Open Source doesn't always have the greatest reputation in the filmmaking community, often because many believe it means unsupported and infrequently updated -- and sometimes they're right. We're going to be getting the first open source camera, but open source software has existed for filmmaking for quite some time and there are plenty of options out there that can produce spectacular results, like the 3D animation program Blender. The Blender Foundation has been working with talented people to make films using the software, and Tears of Steel is their 4th completely Open Source film. How open? They are releasing all of the materials for the short film completely under a Creative Commons license (free to reuse and distribute with attribution). The film is streaming, and also available as an HD download (which is the way I'd recommend watching).
Here's a little more info about the project:
Tears of Steel (Project Mango) is Blender Foundations 4th Open Movie, again produced and realized in the studio of the Blender Institute in Amsterdam, the Netherlands. About 8 artists and 2 developers have been invited to come over to Amsterdam for 6-7 months to create a short vfx-based sci-fi movie with Blender...Just like project Orange, and Peach and Durian, the end result itself and all of the production files are being published under the Creative Commons, free to be reused and for everyone to learn from. More importantly, the team will challenge Blender itself to the max, inspiring the developer community to prove Blender is ready for feature quality VFX production. Special attention will be spent on motion tracking, color pipelines, Global Illumination render, grading and masking, and just ensure the Blender 2.6x series keeps being well tested and improved.
You can go here to download the film, Tears of Steel, or watch the streaming version below:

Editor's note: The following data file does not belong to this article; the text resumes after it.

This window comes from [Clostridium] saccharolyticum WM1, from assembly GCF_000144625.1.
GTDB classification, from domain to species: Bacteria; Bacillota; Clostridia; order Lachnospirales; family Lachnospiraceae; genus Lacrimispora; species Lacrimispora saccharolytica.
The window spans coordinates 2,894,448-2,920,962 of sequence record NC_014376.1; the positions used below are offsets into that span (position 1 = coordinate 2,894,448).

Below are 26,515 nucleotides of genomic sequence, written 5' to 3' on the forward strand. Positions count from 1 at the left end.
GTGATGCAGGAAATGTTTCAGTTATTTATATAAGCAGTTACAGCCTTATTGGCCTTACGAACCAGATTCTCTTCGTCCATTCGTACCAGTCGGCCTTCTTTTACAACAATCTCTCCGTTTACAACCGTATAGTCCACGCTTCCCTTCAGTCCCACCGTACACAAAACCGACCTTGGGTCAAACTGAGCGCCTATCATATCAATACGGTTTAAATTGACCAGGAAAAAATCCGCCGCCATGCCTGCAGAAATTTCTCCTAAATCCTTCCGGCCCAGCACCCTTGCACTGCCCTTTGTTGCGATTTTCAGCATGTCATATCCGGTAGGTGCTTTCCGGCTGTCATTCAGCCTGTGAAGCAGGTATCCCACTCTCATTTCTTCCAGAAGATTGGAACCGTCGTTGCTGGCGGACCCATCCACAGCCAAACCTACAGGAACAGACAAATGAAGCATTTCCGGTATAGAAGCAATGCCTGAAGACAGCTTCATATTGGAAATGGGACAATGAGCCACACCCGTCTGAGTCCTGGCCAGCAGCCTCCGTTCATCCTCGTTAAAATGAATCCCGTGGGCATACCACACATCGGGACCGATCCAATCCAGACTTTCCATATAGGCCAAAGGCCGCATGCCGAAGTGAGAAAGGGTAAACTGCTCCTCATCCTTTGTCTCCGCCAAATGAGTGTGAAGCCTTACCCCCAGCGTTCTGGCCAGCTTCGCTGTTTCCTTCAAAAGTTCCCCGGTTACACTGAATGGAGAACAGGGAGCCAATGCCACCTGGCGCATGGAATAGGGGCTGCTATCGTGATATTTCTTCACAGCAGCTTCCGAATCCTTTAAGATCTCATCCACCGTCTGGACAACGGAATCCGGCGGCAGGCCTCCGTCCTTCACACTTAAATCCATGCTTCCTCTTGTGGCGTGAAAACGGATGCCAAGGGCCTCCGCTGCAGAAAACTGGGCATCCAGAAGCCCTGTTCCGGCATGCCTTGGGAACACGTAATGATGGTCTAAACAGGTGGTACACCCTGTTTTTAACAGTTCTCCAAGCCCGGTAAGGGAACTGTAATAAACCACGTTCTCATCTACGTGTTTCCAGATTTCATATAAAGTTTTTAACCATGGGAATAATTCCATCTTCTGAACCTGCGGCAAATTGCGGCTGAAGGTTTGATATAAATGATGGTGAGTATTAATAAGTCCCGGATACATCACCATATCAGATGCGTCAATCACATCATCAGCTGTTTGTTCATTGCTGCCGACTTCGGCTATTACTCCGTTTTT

Since this is an Open Source project, they are still looking the support of the community to buy the DVD which contains the movie in both HD forms, VFX breakdowns, and all of the source files, and will be released in October:
An example of the kind of VFX breakdown that will be available on the DVD -- you can watch the entire film in this split screen mode:
The movie was filmed on the Sony F65, and the reported total budget was around 300,000 Euros. I'm always impressed by animation, especially of this scale and this well-done, but to me, the sound design was one of the most incredible aspects. Visuals and story are great, but bad sound is the first thing that can kill a movie, and thankfully, the sound is spectacular. It's one of the few things that most people pay attention to, unless it's terrible.
The best part of the project is that the Blender software is now a complete and open source software package for all aspects of visual effects -- so if you've got a project you're working on, you could certainly use this software to accomplish many of the tasks that far more expensive programs can do. The newest version should be released sometime next month.
If you're interested in watching the other three films, here they are:
Elephants Dream (download options available here):
Big Buck Bunny (download options available here):
Sintel (download options available here):
All of the links to the downloads are available below. It's unclear if the source files will ever be available in a torrent file, but they are obviously encouraging users to buy the box set in order to play with all of the data produced during the making of the film.